Everybody seemed to love the demo, some zines like Suburban Voice and Maximun Rock N’ Roll reviewed it with kind words. So a buzz began, and I also got closer with the Youth Crew guys. When I was done with high school at 16 in 1988, Porcell and Alex invited me as a roommate in the Brooklyn Schism house, so I went there, and worked at a health food store for 2 year until Quicksand started later on. But anyways, Beyond started playing as much as we could. We played in Long Island with bands like All For One, and got out of town shows with YOT, JUDGE, Warzone, GB, and Project X. We traveled by using my Dad’s van. We called it the “Van Of Suffering,” named after the Bad Brains song “House of Suffering.” It had no windows or seats, No AC, and was basically a sauna. Pretty funny, but we were young and didn’t care, and we were willing to do whatever we had to do to get out there and play. I also used it to get YOT and GB to shows outside of New York and that was always fun. We traveled with those bands and Beyond played in Cleveland, Buffalo, PA, CT, DC…whatever it took. Some of those shows were with Absolution, Raw Deal, and Collapse, just awesome. We even we used it later on the 1989 last BOLD tour across the country as BOLD and Judge shared it, and GB was playing with us too. No matter what, Mike Judge always had the front seat. Not to jump ahead, but on that ’89 tour when I played with BOLD, a lot of the tour was with Chain of Strength and I became close with Alex and Chris quickly.

Beyond made a conscious decision not to wear Xs even though we were all straight and vegetarian. We wanted to be different and a more of a “unity” band. So we played with everyone, whoever was hardcore and good at the time.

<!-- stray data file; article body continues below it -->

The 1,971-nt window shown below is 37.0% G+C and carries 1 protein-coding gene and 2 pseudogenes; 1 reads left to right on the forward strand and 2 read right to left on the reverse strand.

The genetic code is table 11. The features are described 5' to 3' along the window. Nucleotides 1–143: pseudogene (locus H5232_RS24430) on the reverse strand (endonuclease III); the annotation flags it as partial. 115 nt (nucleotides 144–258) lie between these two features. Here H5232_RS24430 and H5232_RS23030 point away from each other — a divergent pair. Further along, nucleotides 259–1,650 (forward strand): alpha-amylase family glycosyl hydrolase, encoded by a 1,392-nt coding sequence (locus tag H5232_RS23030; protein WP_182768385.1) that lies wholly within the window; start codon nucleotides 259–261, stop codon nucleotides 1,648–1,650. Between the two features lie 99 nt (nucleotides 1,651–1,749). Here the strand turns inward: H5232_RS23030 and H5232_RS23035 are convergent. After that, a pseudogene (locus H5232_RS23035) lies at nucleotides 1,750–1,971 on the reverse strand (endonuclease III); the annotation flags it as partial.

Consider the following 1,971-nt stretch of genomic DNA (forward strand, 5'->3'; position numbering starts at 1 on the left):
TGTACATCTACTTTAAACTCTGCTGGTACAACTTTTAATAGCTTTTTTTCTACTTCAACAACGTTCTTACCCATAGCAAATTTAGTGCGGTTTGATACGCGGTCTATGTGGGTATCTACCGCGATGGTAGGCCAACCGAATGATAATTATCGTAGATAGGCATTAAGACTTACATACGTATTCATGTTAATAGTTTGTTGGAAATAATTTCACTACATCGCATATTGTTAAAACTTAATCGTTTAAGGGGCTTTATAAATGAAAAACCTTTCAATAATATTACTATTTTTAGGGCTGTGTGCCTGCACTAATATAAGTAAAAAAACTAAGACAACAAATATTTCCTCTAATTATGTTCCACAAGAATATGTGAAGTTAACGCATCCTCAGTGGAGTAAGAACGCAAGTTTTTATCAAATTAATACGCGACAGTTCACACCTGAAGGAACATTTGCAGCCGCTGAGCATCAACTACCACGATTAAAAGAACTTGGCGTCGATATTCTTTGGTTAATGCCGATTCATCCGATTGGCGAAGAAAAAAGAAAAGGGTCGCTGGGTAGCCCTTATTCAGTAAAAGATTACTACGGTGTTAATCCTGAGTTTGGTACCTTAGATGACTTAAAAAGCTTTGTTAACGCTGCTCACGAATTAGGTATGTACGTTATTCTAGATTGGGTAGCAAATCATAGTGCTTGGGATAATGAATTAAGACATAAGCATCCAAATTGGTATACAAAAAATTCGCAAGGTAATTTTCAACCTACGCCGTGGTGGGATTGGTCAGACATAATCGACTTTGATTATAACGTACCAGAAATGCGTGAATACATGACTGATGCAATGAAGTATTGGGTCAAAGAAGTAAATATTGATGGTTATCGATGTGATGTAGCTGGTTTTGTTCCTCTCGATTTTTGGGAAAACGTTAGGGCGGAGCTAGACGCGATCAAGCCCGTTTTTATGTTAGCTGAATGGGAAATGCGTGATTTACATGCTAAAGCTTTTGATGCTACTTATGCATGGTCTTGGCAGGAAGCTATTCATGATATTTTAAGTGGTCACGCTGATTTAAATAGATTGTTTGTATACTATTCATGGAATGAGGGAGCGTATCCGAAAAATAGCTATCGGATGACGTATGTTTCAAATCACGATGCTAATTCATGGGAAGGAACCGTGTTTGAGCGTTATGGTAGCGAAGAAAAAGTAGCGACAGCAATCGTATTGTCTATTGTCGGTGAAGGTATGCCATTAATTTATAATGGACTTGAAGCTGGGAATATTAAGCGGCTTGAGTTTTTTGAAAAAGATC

I have to cite Porcell as the big reason Beyond got out there because he championed us, and so did Alex. They wanted to put the album out on Schism, but they folded, so Dave Stein offered us to put it out on Combined Effort. By that time, Vic moved to California, but he came back to do the album and there were no more gigs after that album was done, which was a bummer. While I was doing Beyond, Matt BOLD heard the demo he called me to join up with them. I was psyched because I was a huge BOLD fan. You can see in some photos me and Kevin singing with them on stage before I ever played with them. They were great. Once I got in with them I started to juggle both bands, but it caused tension with Alan. I would travel from LONG ISLAND to Westchester, NY to do BOLD. Afar train ride, but I was young and hungry. BOLD at that time were looking into progressing and rocking. I was definitely into helping them do that.

By the fall of ‘89, both Beyond and BOLD were done. All I did after those two bands were done was join up with Ray, writing songs at his parent’s place in CT and we whipped up the Shelter “Perfection of Desire” album. It was his side project, then he turned it into a full band. Quicksand started because Walter talked with me on the first GB European tour (when I hopped in to play guitar) about starting a progressive and different band. We didn’t call it post-hardcore then, but I guess that’s what it is now.